And that imparted a more 'tension' type of feel. (Yeah I'm using the physics 'tension' wrong here, but it sure does feel tighter like that!).

Look at the Fender Brent Mason model Telecaster. Man, the string tree on that is definitely closer to the nut and lower in height!!
I always wondered is this something Brent changed when he got that used primered Tele, etc.

** Haha, I think Im avoiding locking tuners w/o string trees! that supports your point quite a bit! :)

.
I've heard this.
I may be a bit of a hamfisted player, but it's easy to A/B the string tree/no string tree, and I can't feel the difference in real or perceived string tension.
Same with top-wrapping a Lester tailpiece.
Sometimes I wish I could feel/hear with that level of nuance; other times I'm glad I can't ;)
 

ruger9

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I have the MIA string trees on 2 guitars, and neither "ping". I love them.

I have the Graphtec ones on another, they work too.

The ones I hate are the bent metal "butterfly" ones (like vintage). They may look "vintage", but I don't care about vintage and they look cheap and ugly to me, while the MIAs look like a more elegant solution.
 

Sparky472

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If you move the string side to side slightly while it’s under the (initially aforementioned) tree; you’ll hear it scratch and ping.
It’s the actual design of the tree itself that’s the problem.
It’s a small and uneven (not smooth) bar with a gradual groove and hard edge which the string is catching on.
The design itself makes noise inevitable during any movement of the string under it.
Yep, this is absolutely right. I have the same issue and it’s very obvious where the pinging comes from. I keep meaning to change it out, along with the bent steel saddles.
 

LutherBurger

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If you move the string side to side slightly while it’s under the (initially aforementioned) tree; you’ll hear it scratch and ping.
It’s the actual design of the tree itself that’s the problem.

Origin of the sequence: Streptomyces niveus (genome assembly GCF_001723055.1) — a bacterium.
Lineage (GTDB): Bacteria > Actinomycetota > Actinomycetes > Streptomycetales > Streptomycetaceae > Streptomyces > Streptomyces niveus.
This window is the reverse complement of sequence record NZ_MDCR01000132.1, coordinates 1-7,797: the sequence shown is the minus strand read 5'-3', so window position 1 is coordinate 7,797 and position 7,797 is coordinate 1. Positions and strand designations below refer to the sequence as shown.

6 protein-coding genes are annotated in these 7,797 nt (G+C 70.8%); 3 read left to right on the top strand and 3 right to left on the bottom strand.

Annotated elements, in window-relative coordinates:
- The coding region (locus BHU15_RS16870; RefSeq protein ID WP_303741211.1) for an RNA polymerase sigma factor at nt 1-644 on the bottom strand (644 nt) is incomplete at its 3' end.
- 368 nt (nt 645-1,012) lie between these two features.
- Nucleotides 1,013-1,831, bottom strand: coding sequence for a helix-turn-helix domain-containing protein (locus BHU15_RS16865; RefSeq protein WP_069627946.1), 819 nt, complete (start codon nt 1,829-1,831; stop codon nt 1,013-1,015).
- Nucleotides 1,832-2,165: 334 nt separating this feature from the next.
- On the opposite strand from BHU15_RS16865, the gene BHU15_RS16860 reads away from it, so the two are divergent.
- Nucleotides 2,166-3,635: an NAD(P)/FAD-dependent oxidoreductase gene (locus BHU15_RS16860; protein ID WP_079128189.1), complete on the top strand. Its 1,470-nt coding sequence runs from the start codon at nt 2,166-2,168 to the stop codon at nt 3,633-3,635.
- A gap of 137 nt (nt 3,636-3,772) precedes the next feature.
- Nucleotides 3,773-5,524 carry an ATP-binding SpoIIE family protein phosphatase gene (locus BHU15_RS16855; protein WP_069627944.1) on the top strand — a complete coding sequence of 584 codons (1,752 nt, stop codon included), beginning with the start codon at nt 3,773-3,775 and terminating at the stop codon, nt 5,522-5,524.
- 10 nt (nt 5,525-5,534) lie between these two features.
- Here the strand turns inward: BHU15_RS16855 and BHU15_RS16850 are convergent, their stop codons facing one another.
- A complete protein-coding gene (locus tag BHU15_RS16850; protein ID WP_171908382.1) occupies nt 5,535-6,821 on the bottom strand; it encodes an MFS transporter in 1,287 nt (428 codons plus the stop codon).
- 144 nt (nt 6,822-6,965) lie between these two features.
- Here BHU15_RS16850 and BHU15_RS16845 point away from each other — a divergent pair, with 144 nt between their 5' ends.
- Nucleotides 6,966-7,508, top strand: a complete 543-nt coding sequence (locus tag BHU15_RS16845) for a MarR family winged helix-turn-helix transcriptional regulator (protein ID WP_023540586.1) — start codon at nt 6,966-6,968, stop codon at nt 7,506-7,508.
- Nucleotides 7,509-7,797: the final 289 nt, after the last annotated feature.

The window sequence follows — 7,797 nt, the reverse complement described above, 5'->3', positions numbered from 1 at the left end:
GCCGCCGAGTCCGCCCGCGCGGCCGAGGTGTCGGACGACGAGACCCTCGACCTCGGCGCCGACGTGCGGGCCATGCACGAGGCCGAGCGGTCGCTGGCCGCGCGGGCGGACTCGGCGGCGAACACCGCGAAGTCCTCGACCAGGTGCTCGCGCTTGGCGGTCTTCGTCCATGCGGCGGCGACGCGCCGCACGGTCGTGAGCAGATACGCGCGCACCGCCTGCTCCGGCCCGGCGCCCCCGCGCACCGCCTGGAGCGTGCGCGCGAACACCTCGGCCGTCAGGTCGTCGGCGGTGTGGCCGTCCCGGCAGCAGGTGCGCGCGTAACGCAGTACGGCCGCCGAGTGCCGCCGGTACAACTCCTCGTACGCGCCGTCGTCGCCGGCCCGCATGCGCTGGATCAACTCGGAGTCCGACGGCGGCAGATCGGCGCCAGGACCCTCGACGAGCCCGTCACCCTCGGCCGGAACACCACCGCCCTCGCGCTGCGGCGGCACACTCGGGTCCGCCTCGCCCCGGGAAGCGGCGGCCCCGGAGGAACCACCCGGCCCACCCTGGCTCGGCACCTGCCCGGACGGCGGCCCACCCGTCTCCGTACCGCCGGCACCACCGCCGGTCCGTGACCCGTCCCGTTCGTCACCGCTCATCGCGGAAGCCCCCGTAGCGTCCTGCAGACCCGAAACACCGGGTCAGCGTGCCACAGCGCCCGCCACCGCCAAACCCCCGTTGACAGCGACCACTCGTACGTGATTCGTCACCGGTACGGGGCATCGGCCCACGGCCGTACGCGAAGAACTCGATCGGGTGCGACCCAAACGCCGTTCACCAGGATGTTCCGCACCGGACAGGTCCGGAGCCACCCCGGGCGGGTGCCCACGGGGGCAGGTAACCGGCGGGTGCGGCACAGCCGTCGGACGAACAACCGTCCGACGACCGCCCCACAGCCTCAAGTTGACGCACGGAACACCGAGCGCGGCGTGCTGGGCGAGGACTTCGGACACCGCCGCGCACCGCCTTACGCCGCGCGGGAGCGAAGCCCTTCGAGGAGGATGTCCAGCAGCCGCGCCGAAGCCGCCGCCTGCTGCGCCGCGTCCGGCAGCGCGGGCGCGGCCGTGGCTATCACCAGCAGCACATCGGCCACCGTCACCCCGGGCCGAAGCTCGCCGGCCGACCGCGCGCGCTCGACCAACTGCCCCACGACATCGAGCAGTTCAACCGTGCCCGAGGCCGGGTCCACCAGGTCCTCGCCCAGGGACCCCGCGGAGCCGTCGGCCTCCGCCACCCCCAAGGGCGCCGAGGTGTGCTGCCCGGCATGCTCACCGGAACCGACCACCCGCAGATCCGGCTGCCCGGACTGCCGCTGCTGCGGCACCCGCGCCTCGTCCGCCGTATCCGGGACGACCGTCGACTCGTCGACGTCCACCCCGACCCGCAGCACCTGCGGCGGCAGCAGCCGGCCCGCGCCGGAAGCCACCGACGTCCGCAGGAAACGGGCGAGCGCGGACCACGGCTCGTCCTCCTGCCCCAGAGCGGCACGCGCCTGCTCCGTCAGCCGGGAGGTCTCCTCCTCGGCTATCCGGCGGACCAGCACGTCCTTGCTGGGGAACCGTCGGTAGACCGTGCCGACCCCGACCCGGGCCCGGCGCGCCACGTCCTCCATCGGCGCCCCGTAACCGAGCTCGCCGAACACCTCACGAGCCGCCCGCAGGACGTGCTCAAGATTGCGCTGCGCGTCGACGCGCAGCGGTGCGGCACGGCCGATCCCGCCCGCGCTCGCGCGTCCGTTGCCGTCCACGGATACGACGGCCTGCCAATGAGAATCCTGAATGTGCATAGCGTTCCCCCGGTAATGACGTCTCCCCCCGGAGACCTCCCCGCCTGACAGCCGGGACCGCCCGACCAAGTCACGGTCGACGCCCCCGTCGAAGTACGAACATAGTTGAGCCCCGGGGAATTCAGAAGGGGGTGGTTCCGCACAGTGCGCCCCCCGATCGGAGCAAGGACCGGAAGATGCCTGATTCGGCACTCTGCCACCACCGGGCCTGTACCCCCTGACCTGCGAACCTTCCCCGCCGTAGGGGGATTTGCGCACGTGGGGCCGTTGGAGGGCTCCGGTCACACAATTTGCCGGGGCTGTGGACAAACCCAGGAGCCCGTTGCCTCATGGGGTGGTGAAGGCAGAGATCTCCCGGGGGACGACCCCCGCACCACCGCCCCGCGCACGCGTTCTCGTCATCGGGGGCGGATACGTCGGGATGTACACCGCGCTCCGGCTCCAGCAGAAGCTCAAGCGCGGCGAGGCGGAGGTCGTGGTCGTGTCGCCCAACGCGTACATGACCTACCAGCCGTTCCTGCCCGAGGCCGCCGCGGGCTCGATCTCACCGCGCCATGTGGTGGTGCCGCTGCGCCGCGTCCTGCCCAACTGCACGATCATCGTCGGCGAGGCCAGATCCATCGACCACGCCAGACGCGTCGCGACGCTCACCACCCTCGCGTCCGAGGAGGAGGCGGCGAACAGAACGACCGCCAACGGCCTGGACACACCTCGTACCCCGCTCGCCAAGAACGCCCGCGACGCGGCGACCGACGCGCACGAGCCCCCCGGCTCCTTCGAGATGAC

It’s a small and uneven (not smooth) bar with a gradual groove and hard edge which the string is catching on.
The design itself makes noise inevitable during any movement of the string under it.
I finally tried it last night and yep, you're absolutely correct. Any lateral movement at all causes pinging.
 

pippoman

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This thread is right on time. I leave my 2013 AmStd Tele on a stand in my living room and play it unplugged. I kept hearing a ping, but wasn’t really sure where it was coming from. It’s only on the first and second strings. If I bend either one on any fret between the 2nd and 9th or 10th, I hear a ping. The ping is the same note regardless of which string and which fret. Yep, the ping is exactly the same note on both strings. Weird huh? I took the string tree out of the equation and it still does it. I also deadened the strings in front of the bridge saddles. Looks like a job for my nut files or some nut sauce. I’ll report back once I’ve solved the mystery.
 

msalama

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Well ya know what? I usually have no tuning troubles, but do still, every now and then, hear a G string *PING* when I'm bending my D string. Those great vintage string trees... :D
 
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moonman2

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I finally tried it last night and yep, you're absolutely correct. Any lateral movement at all causes pinging.
The problem I’m finding is that you’ll inevitably move the string somewhat laterally (to some degree) whenever you push down in order to perform a “behind the nut bend” ... which inevitably results in the “scratchy and pingy” sound I’m referring to.

Ever since I replaced the USA standard tree with a USA Elite tree; there’s no longer any problem.
(Which obviously proves that the problem is the USA standard trees).